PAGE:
2. Be authentic, but in a very practiced way. Cheesy hucksterism will be sniffed out and even derided on the web. So, using your own people can be a plus. However, authenticity is tough to capture, especially when your people are not comfortable in front of a camera. Even some of the best trial lawyers we’ve filmed—all very comfortable story tellers—can freeze up when the light turns green. Yes, you want to be authentic, but that doesn’t mean you can wing it. Practice, along with multiple takes, does make perfect—ask any professional actor.
3. Seek talented professionals who know video, people and good creative. While your brother-in-law may be an excellent wedding videographer, that does not mean he’s a big idea person. If he’s on your short list of providers, make sure he also has a keen creative point of view and an ability to drive it from thought to finish (see item 1 above). Also, be sure he can coax a performance out of your people. Capturing the open-bar-fueled personality of your uncle at the reception is different than putting your managing partner at ease under the bright lights in your reception area.
4. Brevity is a common courtesy. Many online videos play like feature length documentaries, minus Ken Burn’s gift for the craft. Our rough rule: Five minutes of online video is probably four minutes too long and many of the professional services videos we see run to up to ten minutes. Lieff Cabraser does a nice job of cutting the views of its people into bite size chunks with a sharp concept and good editing. They share why they do what they do. See for yourself at www.lieffcabraser.com.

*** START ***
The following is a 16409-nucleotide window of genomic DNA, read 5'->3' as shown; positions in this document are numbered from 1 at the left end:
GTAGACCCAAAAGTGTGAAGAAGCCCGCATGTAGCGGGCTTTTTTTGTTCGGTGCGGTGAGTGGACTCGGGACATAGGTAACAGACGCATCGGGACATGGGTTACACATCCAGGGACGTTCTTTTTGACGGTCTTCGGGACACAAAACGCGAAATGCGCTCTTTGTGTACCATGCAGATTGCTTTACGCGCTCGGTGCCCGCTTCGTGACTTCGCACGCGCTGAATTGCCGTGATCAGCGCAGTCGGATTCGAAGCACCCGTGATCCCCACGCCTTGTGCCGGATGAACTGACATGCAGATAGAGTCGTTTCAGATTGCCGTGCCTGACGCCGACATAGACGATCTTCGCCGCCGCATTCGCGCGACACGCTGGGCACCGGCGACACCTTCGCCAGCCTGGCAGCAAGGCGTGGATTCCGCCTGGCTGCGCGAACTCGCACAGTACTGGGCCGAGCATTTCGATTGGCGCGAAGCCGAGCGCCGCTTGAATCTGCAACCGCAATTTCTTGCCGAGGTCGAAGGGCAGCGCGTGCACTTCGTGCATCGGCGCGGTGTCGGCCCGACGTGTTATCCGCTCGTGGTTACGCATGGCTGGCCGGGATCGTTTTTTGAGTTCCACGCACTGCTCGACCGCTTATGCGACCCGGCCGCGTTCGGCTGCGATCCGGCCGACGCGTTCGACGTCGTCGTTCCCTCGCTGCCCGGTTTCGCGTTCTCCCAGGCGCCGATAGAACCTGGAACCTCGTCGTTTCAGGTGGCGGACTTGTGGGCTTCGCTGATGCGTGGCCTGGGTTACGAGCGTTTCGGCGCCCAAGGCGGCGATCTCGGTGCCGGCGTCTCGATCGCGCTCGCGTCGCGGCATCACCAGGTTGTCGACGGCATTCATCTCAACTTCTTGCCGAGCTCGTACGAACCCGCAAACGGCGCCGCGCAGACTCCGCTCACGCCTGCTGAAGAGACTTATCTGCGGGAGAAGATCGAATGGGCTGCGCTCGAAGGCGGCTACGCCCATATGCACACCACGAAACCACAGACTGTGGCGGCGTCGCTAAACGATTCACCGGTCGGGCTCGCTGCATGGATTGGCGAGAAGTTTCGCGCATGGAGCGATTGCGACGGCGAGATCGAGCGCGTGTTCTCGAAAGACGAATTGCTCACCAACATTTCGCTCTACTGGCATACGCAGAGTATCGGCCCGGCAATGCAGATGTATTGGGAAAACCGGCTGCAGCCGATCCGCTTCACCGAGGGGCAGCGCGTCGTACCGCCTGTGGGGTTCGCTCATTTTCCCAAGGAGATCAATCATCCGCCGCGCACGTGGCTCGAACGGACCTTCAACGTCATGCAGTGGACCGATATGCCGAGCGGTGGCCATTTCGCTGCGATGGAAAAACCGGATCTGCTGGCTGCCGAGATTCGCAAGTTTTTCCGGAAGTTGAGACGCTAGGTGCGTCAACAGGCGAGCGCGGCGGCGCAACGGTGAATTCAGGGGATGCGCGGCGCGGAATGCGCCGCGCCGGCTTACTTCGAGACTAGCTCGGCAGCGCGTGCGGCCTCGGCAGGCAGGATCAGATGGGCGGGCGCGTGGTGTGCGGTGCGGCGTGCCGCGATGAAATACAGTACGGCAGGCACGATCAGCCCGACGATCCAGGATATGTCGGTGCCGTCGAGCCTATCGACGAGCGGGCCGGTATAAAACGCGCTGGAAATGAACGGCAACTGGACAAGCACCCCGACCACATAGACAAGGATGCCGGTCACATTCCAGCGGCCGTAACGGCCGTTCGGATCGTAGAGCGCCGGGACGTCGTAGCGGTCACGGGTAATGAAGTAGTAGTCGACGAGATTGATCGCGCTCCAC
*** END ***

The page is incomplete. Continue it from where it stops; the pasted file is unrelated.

DON’T LIMIT VIDEO TO RECRUITING
While many of the examples shared here are recruiting efforts, limiting the online video discussion to recruiting is, well, limiting. There's wide open space for video on the rest of your site. How so? Less than a handful of top professional services firm sites use video on their homepage, practice pages and bio pages (three of the most trafficked portions of your site.) That’s a missed opportunity to engage and impress. The next frontier:
• Video case studies that not only give a sense of who you've worked for and what you've accomplished, but also capture how you go about your work and what it might be like to work with you.
• Partner profiles that become partner viewpoints. Taking the partner bio to another level, this approach features your industry or service experts talking about developments in their area of expertise.
• Video distribution of thought leadership, downloadable as podcasts, are another way to go.
These are just a few of the areas ripe for innovation. But first, you are probably dealing with a threshold challenge: leadership teams who ask why professional services firms should embrace the video-centric web that YouTube, ESPN, The New York Times and others are making mainstream. Why bother, they ask? The best answer is video gives you a better medium for building relationships because your visitors can see and hear people they can relate to and connect with.
Isn’t that the point of professional services marketing?